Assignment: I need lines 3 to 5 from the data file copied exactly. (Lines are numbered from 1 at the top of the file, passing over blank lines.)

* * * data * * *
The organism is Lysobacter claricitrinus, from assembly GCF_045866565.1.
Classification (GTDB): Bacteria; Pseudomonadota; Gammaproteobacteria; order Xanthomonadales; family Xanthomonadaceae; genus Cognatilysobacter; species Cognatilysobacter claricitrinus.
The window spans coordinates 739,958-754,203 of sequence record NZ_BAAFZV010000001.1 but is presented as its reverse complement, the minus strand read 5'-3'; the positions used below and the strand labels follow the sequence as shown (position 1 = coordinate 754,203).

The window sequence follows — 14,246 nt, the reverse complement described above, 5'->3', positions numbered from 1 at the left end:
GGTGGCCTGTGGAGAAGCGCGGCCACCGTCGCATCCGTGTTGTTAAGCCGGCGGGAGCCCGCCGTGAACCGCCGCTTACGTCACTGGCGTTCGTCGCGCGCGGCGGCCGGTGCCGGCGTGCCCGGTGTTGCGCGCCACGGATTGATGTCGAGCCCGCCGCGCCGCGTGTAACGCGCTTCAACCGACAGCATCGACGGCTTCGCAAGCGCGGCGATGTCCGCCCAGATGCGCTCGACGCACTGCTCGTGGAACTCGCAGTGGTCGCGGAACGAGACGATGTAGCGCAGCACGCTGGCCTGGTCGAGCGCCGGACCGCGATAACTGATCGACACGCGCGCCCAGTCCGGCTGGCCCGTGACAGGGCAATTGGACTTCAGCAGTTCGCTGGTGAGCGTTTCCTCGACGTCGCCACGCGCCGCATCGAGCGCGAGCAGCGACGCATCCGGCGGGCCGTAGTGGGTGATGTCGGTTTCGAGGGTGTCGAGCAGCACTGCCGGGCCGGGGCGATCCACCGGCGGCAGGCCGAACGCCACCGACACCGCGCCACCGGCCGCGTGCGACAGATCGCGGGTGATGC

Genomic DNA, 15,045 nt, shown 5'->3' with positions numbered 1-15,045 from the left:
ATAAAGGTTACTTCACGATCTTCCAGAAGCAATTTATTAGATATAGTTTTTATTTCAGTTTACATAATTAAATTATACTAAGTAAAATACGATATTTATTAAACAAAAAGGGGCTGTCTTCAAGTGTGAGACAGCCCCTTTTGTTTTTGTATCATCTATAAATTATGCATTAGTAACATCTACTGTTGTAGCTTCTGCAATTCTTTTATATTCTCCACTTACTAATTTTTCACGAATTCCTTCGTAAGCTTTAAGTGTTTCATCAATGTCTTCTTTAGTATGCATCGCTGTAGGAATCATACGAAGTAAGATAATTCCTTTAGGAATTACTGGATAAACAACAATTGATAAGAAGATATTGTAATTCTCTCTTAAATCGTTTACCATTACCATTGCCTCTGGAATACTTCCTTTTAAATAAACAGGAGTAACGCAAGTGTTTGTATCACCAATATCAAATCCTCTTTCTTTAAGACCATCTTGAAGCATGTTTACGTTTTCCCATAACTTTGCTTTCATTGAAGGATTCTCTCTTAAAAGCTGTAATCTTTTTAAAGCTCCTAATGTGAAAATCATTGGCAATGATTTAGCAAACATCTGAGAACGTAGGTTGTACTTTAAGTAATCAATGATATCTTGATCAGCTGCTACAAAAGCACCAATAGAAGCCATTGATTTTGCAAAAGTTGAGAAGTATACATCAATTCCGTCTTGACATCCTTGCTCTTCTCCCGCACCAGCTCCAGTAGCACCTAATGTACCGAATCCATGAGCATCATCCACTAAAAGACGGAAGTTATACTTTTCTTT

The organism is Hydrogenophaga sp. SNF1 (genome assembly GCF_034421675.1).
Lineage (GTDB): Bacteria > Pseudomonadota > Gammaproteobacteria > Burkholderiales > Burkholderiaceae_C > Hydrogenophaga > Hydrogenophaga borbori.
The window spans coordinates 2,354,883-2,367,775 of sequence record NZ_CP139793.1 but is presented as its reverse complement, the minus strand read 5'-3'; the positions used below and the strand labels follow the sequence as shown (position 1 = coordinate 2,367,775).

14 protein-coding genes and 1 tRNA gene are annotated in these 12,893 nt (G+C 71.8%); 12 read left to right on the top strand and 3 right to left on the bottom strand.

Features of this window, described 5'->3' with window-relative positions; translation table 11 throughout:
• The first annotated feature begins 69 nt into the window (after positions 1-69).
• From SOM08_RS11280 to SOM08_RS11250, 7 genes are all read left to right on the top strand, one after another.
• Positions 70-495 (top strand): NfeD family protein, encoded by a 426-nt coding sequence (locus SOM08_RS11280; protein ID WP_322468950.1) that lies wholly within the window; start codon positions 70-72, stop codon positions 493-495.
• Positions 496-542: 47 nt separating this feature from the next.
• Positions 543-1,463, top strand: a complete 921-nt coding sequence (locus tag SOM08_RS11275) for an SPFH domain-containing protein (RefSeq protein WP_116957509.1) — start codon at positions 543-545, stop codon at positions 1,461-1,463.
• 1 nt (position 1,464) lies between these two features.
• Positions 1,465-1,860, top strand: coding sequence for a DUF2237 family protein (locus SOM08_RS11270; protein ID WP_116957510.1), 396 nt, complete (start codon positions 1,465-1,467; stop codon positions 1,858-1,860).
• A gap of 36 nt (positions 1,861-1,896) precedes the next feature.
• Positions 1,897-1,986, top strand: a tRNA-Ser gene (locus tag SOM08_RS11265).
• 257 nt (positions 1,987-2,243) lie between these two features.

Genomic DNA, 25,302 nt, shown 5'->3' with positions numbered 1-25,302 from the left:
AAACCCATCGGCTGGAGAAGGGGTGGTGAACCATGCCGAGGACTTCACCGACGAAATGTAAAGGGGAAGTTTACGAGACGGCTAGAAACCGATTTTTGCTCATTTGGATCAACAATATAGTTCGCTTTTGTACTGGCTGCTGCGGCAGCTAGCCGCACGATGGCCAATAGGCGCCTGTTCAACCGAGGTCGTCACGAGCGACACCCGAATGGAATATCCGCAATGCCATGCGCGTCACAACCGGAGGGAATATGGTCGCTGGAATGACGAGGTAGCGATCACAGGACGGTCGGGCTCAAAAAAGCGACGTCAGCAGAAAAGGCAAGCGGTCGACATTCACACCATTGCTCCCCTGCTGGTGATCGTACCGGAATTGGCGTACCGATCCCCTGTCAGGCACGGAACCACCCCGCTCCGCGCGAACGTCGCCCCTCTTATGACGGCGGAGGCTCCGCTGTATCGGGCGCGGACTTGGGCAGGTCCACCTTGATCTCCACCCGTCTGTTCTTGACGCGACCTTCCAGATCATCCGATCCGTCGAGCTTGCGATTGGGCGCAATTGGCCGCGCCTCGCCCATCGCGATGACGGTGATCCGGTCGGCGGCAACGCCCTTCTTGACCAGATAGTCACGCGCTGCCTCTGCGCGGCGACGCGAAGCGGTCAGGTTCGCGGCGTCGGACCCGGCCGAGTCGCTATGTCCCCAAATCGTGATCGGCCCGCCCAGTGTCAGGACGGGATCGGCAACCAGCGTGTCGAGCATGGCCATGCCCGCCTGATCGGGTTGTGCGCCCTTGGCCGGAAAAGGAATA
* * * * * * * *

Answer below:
The window spans coordinates 739,958-754,203 of sequence record NZ_BAAFZV010000001.1 but is presented as its reverse complement, the minus strand read 5'-3'; the positions used below and the strand labels follow the sequence as shown (position 1 = coordinate 754,203).

The window sequence follows — 14,246 nt, the reverse complement described above, 5'->3', positions numbered from 1 at the left end:
GGTGGCCTGTGGAGAAGCGCGGCCACCGTCGCATCCGTGTTGTTAAGCCGGCGGGAGCCCGCCGTGAACCGCCGCTTACGTCACTGGCGTTCGTCGCGCGCGGCGGCCGGTGCCGGCGTGCCCGGTGTTGCGCGCCACGGATTGATGTCGAGCCCGCCGCGCCGCGTGTAACGCGCTTCAACCGACAGCATCGACGGCTTCGCAAGCGCGGCGATGTCCGCCCAGATGCGCTCGACGCACTGCTCGTGGAACTCGCAGTGGTCGCGGAACGAGACGATGTAGCGCAGCACGCTGGCCTGGTCGAGCGCCGGACCGCGATAACTGATCGACACGCGCGCCCAGTCCGGCTGGCCCGTGACAGGGCAATTGGACTTCAGCAGTTCGCTGGTGAGCGTTTCCTCGACGTCGCCACGCGCCGCATCGAGCGCGAGCAGCGACGCATCCGGCGGGCCGTAGTGGGTGATGTCGGTTTCGAGGGTGTCGAGCAGCACTGCCGGGCCGGGGCGATCCACCGGCGGCAGGCCGAACGCCACCGACACCGCGCCACCGGCCGCGTGCGACAGATCGCGGGTGATGC